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When people ask where I am from, I tell them I am American. But the reality is, I am American purely by luck.
I was fortunate to be the son of two brilliant Chinese students who received scholarships to study in the United States in the 1980s. Then, the stars were aligned as another group of Chinese students decided to challenge China’s Communist regime in 1989 at Tiananmen Square.
Again, things worked in our favor when the US government decided, in 1992, to grant about 80,000 Chinese students, who were in the U.S. during the Tiananmen protests, amnesty and an opportunity to apply for residency. The intent was to prevent anyone from being forced back to China and persecuted. My mother signed up, and by luck, we got our green card. I became a citizen in 1998.
Immigration reform can happen if we can agree that luck plays a large part in allowing us to stay in the U.S. Whether your forbearers were lucky to survive the Mayflower voyage, a slave ship (arguably unlucky), or a shaky boat ride from Cuba, or if your parents had a relative in the U.S. that sponsored them, most of us are fortunate beneficiaries of the risks and opportunities taken by previous generations, as well as of the patchwork of immigration policies throughout US history that favored certain groups (me in 1992) over others due solely to the political conditions at the time.
Now, reform is badly needed, because this patchwork approach no longer makes sense in our global economy. Countries around the world are changing immigration laws to fulfill economic goals, and trying to attract the brightest scholars, entrepreneurs, and investors to their shores. Other nations actively recruit guest workers to fulfill certain low-skilled jobs that their own population remain unwilling to do. The U.S. needs follow that path and implement an immigration policy that is less influenced by the whims of geo-politics. Visas need to be increased for those who can clearly contribute to America’s future economic growth.
Likewise, America, being a nation that values justice and human rights, must resolve to provide a clear pathway to citizenship for the nearly 12 million undocumented immigrants currently within its borders.
In a way, these 12 million people are unlucky. They too sought better opportunities in America, but no law or policy has ever been passed, and a major political event has not happened, to give them a legal pathway in U.S. The clear unlucky ones are the so-called DREAMers, because they were brought to the U.S. involuntarily as children, and are American in every way except for legal recognition.
Denied everything from college admissions to driver’s licenses, those who are undocumented have become a permanent underclass within our society. America has criticized foreign governments for limiting the movements and opportunities of their own people, especially in North Korea and China, yet we do the same for nearly 4 percent of our own population. But deportation is out of the question, because most policymakers agree that such a venture is prohibitively expensive, and impossible to implement.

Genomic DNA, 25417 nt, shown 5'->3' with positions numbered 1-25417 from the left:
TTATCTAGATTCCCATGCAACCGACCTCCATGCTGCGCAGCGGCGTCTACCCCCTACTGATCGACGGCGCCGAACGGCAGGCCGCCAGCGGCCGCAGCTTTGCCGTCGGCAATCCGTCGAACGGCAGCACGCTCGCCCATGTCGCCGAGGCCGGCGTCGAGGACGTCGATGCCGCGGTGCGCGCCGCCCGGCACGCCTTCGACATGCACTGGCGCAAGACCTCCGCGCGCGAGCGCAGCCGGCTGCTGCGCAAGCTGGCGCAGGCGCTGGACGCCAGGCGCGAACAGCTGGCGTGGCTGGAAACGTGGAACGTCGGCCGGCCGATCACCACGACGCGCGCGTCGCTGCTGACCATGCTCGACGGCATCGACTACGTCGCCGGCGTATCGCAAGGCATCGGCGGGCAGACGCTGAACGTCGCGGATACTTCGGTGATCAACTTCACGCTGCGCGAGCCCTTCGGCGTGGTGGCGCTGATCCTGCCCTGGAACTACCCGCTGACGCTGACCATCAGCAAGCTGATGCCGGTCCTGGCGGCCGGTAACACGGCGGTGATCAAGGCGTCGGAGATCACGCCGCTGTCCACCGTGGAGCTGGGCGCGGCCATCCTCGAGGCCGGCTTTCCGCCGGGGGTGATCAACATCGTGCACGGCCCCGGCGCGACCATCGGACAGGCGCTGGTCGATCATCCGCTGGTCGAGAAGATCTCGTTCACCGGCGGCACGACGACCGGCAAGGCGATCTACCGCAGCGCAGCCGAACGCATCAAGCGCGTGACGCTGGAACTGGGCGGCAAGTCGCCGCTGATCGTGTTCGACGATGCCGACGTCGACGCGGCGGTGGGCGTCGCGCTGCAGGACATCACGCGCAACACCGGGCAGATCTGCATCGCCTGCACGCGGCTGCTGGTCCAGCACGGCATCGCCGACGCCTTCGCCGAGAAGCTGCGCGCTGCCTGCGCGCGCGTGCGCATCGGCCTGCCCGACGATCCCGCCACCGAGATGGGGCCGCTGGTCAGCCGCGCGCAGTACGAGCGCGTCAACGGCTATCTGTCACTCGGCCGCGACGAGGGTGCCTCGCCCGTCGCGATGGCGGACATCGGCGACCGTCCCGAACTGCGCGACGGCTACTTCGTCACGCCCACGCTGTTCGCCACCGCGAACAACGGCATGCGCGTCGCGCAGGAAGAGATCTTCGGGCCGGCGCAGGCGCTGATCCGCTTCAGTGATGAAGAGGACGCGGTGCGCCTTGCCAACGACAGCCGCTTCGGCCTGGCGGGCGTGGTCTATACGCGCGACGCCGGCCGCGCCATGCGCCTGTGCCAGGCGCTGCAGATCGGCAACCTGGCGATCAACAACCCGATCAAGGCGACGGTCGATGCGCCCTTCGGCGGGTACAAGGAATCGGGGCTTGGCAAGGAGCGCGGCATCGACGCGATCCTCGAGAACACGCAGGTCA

In sum, US immigration policies need to be more strategic and more humane.
The reforms proposed by the “gang of eight” US senators and President Barack Obama last week represents a good first step in this massive overhaul.
AAPIs will be paying attention to see whether forthcoming new rules preserve family immigration, a key way for relatives to stay together and allow the AAPI community in the U.S. to continue to grow.
Undocumented immigrants, including those within our community, need a clear path to citizenship, with no vague language, indefinite delays, or unaffordable penalty fees. Strong border protection is important, but it should not become a cumbersome precondition, because this risks further delays and legal ambiguity.
Higher visa caps and faster processing of the green card backlog will also benefit AAPIs, but any changes need to be balanced with protecting American jobs. There needs to be controls to make sure immigrants fill job functions that have a labor and skill shortage in the U.S.
Currently, the discussions over immigration reform are still in a very initial stage, but the political will seems strong. Hyphen’s politics team will be keeping a close eye on the debate, and especially on proposals and policies that will disproportionately affect AAPIs.
If both Democrats and Republicans can come to the table with a sensible approach, immigration reform could be an important example of bipartisanship for our country to move forward.
Lin Yang is the political editor of Hyphen magazine. The views expressed here are his own.
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